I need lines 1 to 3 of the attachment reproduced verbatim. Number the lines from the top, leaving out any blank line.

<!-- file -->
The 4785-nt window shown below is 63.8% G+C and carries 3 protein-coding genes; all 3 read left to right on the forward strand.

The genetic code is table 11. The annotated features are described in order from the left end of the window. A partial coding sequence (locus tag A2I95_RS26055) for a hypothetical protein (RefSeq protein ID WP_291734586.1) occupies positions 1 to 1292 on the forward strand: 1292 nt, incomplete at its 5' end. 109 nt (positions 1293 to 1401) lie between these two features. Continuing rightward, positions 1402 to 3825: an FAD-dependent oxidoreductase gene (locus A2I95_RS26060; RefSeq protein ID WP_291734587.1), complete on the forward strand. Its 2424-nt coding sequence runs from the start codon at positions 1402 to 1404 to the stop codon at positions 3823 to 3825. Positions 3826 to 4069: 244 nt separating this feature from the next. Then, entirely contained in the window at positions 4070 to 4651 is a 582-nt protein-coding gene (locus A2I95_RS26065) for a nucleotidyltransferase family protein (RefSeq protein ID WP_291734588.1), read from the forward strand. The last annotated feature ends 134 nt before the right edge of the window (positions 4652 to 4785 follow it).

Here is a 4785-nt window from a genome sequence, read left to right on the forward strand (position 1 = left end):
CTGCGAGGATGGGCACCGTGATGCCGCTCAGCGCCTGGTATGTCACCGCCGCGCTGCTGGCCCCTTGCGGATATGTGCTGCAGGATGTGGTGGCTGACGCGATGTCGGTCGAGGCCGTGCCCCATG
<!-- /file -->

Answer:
The 4785-nt window shown below is 63.8% G+C and carries 3 protein-coding genes; all 3 read left to right on the forward strand.

The genetic code is table 11. The annotated features are described in order from the left end of the window. A partial coding sequence (locus tag A2I95_RS26055) for a hypothetical protein (RefSeq protein ID WP_291734586.1) occupies positions 1 to 1292 on the forward strand: 1292 nt, incomplete at its 5' end. 109 nt (positions 1293 to 1401) lie between these two features. Continuing rightward, positions 1402 to 3825: an FAD-dependent oxidoreductase gene (locus A2I95_RS26060; RefSeq protein ID WP_291734587.1), complete on the forward strand. Its 2424-nt coding sequence runs from the start codon at positions 1402 to 1404 to the stop codon at positions 3823 to 3825. Positions 3826 to 4069: 244 nt separating this feature from the next. Then, entirely contained in the window at positions 4070 to 4651 is a 582-nt protein-coding gene (locus A2I95_RS26065) for a nucleotidyltransferase family protein (RefSeq protein ID WP_291734588.1), read from the forward strand. The last annotated feature ends 134 nt before the right edge of the window (positions 4652 to 4785 follow it).

Here is a 4785-nt window from a genome sequence, read left to right on the forward strand (position 1 = left end):